It is no surprise that media and our society can sensationalize crime,
especially when cases involve interesting concepts or characters. While
widespread coverage can impact a case and lead to unfair assessments by
the public based on limited facts, it can also help raise support and
inspire new movements. That is precisely what has happened with an Ohio
murder case being handled by Attorney Ian N. Friedman.
The case in question, which was recently profiled by
Vice News, involves our client Bresha Meadows, who as a 14-year-old allegedly shot
and killed her father while he was sleeping. Following the shooting, Bresha
was taken into custody and charged with aggravated murder. However, according
to Bresha’s mother, her father had been assaulting and threatening
Bresha and her two older siblings for years.
In 2011, Bresha’s mother filed a police report for protection against
her now-deceased husband for both herself and her children. She also stated
that due to the family violence, Bresha suffered from depression, suicidal
thoughts, and other emotional issues, and was hospitalized last year.
According to her, Bresha was acting to protect herself and her siblings.
Justification in murder cases is a difficult legal concept, and it takes
on a new tone when viewed through the filter of a young child who has
been accused of committing the murder. There is also the added fact that
Bresha was detained for over 6 months, despite the fact that the average
length of pretrial detention in Ohio is under two weeks. In January, our
Cleveland Criminal Defense Attorney Ian N. Friedman was successful in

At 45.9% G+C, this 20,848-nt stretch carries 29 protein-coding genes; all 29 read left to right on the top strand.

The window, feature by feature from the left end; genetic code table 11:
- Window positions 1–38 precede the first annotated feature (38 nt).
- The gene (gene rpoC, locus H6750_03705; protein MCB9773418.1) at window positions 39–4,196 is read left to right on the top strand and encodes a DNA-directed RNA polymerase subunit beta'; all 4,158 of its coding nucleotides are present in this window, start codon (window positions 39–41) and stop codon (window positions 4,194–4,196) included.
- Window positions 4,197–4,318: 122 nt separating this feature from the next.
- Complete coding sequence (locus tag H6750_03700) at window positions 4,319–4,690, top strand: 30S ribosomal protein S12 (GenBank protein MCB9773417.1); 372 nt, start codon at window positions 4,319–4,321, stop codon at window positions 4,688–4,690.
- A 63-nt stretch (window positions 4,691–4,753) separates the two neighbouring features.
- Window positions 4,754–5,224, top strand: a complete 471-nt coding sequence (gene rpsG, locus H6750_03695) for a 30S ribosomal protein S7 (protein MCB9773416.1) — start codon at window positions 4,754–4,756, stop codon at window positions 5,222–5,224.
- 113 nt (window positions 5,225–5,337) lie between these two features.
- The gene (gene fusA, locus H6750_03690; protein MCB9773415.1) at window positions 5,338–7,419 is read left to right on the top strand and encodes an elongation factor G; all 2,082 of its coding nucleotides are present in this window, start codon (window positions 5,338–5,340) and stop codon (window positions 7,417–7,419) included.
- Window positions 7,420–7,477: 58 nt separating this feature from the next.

having the Trumball County Court
transfer our client to a treatment facility where she can receive assessment and care in the
months leading up to our trial date.
As Bresha’s story spread across the media and online, advocates have
begun to speak out on her behalf, often citing that pretrial detention
of a minor constitutes a human rights violations, especially given the
allegations of abuse. According to the Journal for Juvenile Justice, 30%
of the more than 20,000 youth detained for crimes each day in America
are female, and 84% of those young girls are victims of domestic violence.
What’s more, the Ohio Juvenile Justice Coalition reports that every
minor female in the state’s correctional system has been diagnosed
with a mental health disorder.
While Attorney Ian Friedman will be preparing Bresha’s case for trial,
the online community is continuing to show their support for the new mass
movement, often through the use of the #FreeBresha hashtag, which has
been a rallying cry of support appropriated by a number of social efforts
and causes. Social media accounts dedicated to the case have also gained
tens of thousands of followers.
The concept of criminal cases igniting mass social movements is not new,
but it has become more and more apparent in recent years, especially with
the progression of the mass media machine and social media platforms.
While such attention can complicate cases by tainting jury pools, they
can also raise important and profound questions about how we as a society
choose to charge and penalize individuals, including children, for crimes,
and how we may create exceptions or justifications based on unique circumstances.
Often, these types of movements can be helpful in pointing out failures
in our justice system, injustices, and issues that need attention, including
the Bresha’s lengthy pretrial detention and her years of being a
victim of abuse. If anything, the #FreeBresha movement is helping raise
awareness about mental health, family violence, and how our criminal justice
system handles cases involving victims who attempt to protect themselves
In the sensationalism surrounding these types of movements, it can be easy
to forget that there is a real case and a real person involved, in this
particular case a child who was victimized by her abusive father. While
the use of #FreeBresha can help illustrate similar issues of fairness
in related matters, those who become part of the mass movement should
be careful of misappropriation, and losing site of the fact that the movement
is rooted in a real life situation for which Attorney Ian Friedman and
our legal team are working tirelessly to right.
Continue following Ian Friedman’s
criminal defense blog for more updates on the case.